Rebecca Loebe: Honestly, the only reason I auditioned for “The Voice” is that I felt completely positive that there was no way in hell they would possibly pick me (the logic being that they don’t put folk singers on national network singing competition shows). I was very surprised when they asked me to come to the callback auditions, and then invited me to LA…I just sort of went along for the ride to see how far it would go. I admit that I was a bit cynical about it when I went out to the final auditions in LA – I’m not the biggest fan of reality TV and I was worried that it would be sleazy or negative. I was happily surprised to learn that “The Voice” was neither of those things – I really had an incredibly positive experience…I got to sing two songs I love in a style that I believe in, backed by an awesome band on national television. I feel like I played with fire and didn’t get burned.

Amy Steele: Who are you currently listening to?

Rebecca Loebe: I’m on the road right now, so I’m listening to a lot of music! I’ve been listening to a lot of Allen Stone, Milk Carton Kids and Alabama Shakes, after seeing them all at SXSW. Anais Mitchell, Cory Brannan and Nels Andrews all released albums earlier this year that I’m really enjoying, and most recently I’ve been wearing out Danny Malone’s upcoming release Balloons (I backed it on Kickstarter so I got it early!)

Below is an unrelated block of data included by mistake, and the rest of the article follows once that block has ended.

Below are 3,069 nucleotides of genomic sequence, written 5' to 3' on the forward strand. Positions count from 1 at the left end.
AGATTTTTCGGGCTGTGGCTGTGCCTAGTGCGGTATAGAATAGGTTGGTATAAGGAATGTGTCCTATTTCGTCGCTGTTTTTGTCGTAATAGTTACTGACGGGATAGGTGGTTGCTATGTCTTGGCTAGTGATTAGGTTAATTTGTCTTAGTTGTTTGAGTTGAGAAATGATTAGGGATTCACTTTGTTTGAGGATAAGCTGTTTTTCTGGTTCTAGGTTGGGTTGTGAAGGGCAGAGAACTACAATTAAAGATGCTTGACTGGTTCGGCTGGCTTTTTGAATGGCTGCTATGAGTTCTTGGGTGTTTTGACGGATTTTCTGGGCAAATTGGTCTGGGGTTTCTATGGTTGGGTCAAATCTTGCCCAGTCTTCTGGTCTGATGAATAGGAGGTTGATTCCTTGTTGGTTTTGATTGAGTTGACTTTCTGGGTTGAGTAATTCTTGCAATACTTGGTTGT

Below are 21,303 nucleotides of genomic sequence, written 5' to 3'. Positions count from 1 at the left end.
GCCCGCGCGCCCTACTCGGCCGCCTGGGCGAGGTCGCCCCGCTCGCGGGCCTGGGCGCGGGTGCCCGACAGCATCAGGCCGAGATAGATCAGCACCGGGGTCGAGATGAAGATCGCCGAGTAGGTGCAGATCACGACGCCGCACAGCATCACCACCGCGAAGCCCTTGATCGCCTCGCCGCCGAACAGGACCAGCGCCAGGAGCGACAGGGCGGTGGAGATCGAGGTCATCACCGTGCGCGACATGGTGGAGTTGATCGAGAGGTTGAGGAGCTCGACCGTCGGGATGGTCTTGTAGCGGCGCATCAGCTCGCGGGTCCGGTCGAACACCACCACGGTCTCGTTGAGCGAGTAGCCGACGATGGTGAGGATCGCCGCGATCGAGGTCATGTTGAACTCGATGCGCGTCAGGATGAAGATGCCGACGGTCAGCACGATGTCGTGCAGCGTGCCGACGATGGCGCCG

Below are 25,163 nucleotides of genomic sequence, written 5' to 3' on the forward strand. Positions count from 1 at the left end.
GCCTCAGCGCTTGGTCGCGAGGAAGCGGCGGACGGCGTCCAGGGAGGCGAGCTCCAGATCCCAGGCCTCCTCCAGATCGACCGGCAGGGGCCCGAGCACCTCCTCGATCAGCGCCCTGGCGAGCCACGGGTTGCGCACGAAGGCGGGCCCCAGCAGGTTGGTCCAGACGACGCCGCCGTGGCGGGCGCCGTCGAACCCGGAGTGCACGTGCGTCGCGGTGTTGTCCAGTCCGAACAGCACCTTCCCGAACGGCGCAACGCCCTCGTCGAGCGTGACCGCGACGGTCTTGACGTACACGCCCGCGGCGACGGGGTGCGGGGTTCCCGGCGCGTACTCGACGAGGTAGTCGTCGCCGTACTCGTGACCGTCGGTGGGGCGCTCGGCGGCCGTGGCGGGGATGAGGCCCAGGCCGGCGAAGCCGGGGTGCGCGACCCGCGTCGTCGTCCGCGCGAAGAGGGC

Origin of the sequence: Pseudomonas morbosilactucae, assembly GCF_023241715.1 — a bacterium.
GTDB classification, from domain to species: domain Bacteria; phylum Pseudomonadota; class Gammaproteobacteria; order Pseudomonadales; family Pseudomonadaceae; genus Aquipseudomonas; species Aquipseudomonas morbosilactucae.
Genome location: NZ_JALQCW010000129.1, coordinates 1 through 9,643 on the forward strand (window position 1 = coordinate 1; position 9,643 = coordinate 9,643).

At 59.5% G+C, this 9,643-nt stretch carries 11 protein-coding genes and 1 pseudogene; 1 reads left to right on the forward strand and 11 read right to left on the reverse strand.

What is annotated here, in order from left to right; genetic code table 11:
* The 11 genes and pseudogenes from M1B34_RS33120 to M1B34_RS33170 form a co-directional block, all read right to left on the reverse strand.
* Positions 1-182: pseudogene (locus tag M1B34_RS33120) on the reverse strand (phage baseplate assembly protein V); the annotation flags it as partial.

Amy Steele: What attracted you to folk music versus any other genre?

Rebecca Loebe: Funny you should ask that – I never really decided to be a folk singer. I just started writing songs and playing guitar to accompany myself doing it, and people call it folk. What I have come to appreciate about folk music is that it is an honest and unpretentious medium; I write about the world as I see it, and I offer my musings for people to enjoy or not, as it is useful to them.

Amy Steele: Have you had any major issues as a woman in the music industry?

Rebecca Loebe: Luckily, I haven’t had too many annoying run-ins that felt blatantly sexist.
I feel incredibly fortunate to be living and performing in this day and age with relative easy and equality. It seems to me that I’m able to do so because those 20, 30, 50 and 100 years older than me broke down a lot of barriers, and I try to live in a way that honors their efforts.

Amy Steele: What is your greatest challenge as a songwriter?

Rebecca Loebe: Remembering that I will write another good song again. I have trouble writing when I’m on the road, surrounded by people, not able to be alone with my thoughts…sometimes, when it has been months since I’ve written anything, I get scared that I’ll never write another song again!

Amy Steele: What is your favorite thing about being a singer/songwriter?

Rebecca Loebe: Watching the songs I write land on the faces of people in the audience – when I see that connection being made, I know that the songs are now out of my control and will have an entirely new life, and take on new meanings to every person who hears them. I love that.

Rebecca’s new album Circus Heart is out now.

check her website for tour dates.

purchase album at Amazon: Circus Heart